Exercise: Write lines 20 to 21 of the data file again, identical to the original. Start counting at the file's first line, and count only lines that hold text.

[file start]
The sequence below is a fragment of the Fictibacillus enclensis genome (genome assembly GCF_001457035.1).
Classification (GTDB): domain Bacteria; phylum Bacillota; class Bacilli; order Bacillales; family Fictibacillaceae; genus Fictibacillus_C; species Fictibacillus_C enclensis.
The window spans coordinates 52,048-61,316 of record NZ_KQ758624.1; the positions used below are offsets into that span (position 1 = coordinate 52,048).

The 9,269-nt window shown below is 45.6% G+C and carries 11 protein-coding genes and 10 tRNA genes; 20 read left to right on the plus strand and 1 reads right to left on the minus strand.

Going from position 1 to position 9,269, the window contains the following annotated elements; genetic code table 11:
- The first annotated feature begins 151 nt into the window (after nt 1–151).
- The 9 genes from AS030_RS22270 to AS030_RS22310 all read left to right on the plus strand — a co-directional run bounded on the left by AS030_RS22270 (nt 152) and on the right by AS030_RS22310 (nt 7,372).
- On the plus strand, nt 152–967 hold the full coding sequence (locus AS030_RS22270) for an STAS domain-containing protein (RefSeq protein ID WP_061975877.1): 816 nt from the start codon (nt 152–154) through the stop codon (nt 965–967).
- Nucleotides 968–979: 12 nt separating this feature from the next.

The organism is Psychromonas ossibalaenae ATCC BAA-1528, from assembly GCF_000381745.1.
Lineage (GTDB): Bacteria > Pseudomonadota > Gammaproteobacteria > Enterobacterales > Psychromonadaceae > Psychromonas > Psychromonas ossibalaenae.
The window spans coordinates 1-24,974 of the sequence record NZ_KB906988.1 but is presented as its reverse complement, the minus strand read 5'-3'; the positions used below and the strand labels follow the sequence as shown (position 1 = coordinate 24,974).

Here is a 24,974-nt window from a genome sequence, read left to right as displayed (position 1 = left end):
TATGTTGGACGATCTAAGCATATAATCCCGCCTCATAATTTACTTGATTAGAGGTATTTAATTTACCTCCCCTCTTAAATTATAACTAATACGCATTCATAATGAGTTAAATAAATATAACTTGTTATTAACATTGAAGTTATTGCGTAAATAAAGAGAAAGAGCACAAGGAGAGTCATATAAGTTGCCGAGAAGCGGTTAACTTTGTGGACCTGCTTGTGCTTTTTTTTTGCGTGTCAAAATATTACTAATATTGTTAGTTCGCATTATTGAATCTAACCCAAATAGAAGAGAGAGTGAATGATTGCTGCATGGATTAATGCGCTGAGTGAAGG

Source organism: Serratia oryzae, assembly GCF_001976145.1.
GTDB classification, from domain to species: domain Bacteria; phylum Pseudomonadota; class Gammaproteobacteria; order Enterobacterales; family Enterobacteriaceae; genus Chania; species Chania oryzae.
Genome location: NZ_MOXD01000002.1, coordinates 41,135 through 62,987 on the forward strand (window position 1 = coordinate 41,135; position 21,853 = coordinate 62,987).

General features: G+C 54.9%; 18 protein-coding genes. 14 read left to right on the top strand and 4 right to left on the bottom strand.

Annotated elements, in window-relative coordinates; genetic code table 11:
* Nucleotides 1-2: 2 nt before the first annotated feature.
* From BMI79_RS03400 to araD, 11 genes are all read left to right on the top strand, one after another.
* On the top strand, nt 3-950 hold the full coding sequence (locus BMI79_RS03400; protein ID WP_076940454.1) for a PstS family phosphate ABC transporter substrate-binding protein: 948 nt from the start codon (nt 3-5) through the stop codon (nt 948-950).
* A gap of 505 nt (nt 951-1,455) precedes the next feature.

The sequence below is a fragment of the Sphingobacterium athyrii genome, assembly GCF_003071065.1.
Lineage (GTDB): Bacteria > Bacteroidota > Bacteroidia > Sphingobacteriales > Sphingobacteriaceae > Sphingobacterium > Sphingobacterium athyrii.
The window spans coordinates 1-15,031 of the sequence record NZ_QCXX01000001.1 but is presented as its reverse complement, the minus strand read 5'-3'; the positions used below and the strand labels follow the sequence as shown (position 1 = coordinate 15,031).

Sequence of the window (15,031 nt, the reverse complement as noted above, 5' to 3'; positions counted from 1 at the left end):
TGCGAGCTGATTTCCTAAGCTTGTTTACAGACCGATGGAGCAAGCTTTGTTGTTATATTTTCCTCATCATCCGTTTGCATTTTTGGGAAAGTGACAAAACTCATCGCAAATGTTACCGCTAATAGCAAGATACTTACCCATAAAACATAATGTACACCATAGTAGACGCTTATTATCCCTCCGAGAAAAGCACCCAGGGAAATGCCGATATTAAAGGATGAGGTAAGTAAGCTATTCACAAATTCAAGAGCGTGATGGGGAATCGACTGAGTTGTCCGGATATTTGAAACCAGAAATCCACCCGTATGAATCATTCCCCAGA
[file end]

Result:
* Nucleotides 1-2: 2 nt before the first annotated feature.
* From BMI79_RS03400 to araD, 11 genes are all read left to right on the top strand, one after another.